Saturday, January 19, 2019

A Photo Journal: Around Dharamsala

Below are my favorite photos from my time in and around Dharamsala.

McLeod Ganj, a suburb of Dharamsala, is in the Himachal Pradesh state of India.
At 6800 ft, the hill city is surrounded by a dense coniferous forest of Deodar cedars.

The colorful buildings are stacked one on top of the other.
Navigating the steep terrain requires a good set of lungs. 

An up-close view; it's all in the details.

I was fascinated by the entryways, many which are inscribed
with the occupant's name, house number, and case number.

This building was being constructed next door to the building where I rented a room.
It was fascinating to watch the construction;
it made me wonder how the buildings would fare in an earthquake.

The Main Square is alive with constant hustle & bustle.
If you stopped and watched for awhile, you noticed a rhythm to the chaos.
Crossing the street was like momentarily walking
through a massive group dancing The Macarena.

The streets are narrow, which makes traffic an exercise in exactitude.
The drivers are incessantly polite honkers.
and well-skilled in navigating the svelte streets;
the automobiles show few scars from passing battle wounds.

I am glad I did not bring my bicycle on this trip to India.
It was complicated enough navigating
amongst the wheeled and foot traffic on my own two feet.
I did take to a lot of the two-wheeled motorized vehicles, though.
The Royal Enfields, of which there were many, are gorgeous.

This image of a tuk-tuk next to the Shiva billboard is classic.

Food trucks are popular in the Pacific Northwest, where I live.
So I chuckled when I saw this food truck.

Not all street food was as appealing.
This man was trying to keep his momos from getting soggy.

I loved the name of this road-side cafe.
I asked the proprietor why he chose to name his shop "Cafe by Mistake."
In his broken English, he replied that he liked the sound of it.

Of all the possible franchises,
I was surprised to see a Pizza Hut in McLeod Ganj.
These men sure were enjoying themselves outside the pizza joint...

...while around the corner, this Tibetan woman rested
on the step of another establishment.

I loved seeing the Tibetans and Indians
co-existing together in harmony.

Those requesting alms were congregated outside
the Dalai Lama's temple.

The people-watching was fantastic.
Oh, the hair!

My friend, Ron, (of Bajaroad trip, and Warm Shower fame)
and I had a few days of overlap together in Dharamsala,
as Ron traveled to India to take the yoga course after mine.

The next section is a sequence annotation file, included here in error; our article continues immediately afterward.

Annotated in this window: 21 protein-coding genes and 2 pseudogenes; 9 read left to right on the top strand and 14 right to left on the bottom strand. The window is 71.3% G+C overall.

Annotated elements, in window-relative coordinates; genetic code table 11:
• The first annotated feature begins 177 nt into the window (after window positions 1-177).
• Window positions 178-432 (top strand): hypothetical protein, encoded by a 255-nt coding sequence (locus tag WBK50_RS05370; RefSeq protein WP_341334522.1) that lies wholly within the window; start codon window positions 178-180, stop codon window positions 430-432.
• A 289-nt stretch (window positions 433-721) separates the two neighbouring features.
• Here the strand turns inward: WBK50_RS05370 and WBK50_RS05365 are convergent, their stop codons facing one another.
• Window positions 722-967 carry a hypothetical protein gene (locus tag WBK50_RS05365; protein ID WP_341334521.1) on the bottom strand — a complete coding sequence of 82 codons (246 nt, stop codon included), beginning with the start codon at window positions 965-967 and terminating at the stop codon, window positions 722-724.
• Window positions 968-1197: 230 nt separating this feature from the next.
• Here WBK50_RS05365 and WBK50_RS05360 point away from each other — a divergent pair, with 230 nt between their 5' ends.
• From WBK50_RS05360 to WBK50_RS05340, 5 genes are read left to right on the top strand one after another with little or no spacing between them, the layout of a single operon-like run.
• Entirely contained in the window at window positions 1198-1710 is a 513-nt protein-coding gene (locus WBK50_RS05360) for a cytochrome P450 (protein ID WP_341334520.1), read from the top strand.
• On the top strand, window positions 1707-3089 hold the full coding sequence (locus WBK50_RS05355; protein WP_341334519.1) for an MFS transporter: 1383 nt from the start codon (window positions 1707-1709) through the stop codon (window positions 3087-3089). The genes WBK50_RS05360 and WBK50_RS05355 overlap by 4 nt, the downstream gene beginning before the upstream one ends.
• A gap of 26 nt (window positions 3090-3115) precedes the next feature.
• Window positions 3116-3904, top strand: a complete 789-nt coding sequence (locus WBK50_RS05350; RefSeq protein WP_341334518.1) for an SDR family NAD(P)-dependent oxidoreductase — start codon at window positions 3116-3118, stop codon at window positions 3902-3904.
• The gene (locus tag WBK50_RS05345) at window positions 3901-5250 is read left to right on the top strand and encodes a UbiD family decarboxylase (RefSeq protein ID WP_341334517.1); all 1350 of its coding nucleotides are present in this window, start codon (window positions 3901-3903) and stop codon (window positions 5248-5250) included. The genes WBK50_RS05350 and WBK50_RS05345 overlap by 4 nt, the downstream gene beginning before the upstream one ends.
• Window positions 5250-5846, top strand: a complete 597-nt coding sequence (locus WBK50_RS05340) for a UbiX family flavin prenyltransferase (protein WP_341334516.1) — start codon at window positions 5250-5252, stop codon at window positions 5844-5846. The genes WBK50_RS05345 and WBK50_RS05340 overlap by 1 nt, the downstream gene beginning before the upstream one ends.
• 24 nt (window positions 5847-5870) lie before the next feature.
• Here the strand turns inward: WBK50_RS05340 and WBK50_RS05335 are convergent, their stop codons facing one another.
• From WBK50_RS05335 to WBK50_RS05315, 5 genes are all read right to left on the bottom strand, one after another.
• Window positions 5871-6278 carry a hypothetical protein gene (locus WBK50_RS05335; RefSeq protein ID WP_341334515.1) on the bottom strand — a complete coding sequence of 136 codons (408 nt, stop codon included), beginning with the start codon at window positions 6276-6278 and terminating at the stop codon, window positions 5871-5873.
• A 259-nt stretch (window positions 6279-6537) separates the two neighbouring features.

It was fun to hang out with a familiar face.
Here Ron does his best to dress like a local.

On occasion, I donned the local headwear as well.

Traveling has a wonderful way of providing for lifelong friendships.
This is me and Lisa.
Though our paths crossed for only a few days, we were besties for all those days.

This map shows all the best hikes and treks in the nearby mountains.

I loved the way this doggie looked at me.
It was hard to tell if his head was cocked,
or whether the dog's head was straight and the sidewalk was cocked.

These street dogs have definitely found their space --
on a comfy pile of roadside sand.

This structure shares little resemblance to the Hard Rock Cafes back home.

I love this wine shop,
whose inventory consisted of beverages...

...and toilet paper.
There's no better combo than wine'n'TP.

Golly gee wilikers, is that a Little Free Library?
Be still my beating heart, why yes it is!

Look at all the treatments -- specific and non-specific alike!
I'll take a #5 and a #9, please.

Rows'n'rows of roadside-can't-live-without trinkets were available for purchase.

I passed this lovely family dozens of times.
That sat on the side of the road, day-in and day-out, earning their pay.
Dad played the music, mom sang, and the children beamed their ear-to-ear grins.

The playgrounds weren't the most appetizing...

...nor were the dumpsters.

This dumpster, up the road from the Common Ground Cafe,
provided a dependable source of entertainment;
there was always a troop of monkeys picking through the smokey rubble.

I loved this mural... well as this wall, where no bills had been stuck.

Not all painted messages were observed...

...but that doesn't mean all hope has been lost.

Here are two other photo journals from my trip to India:

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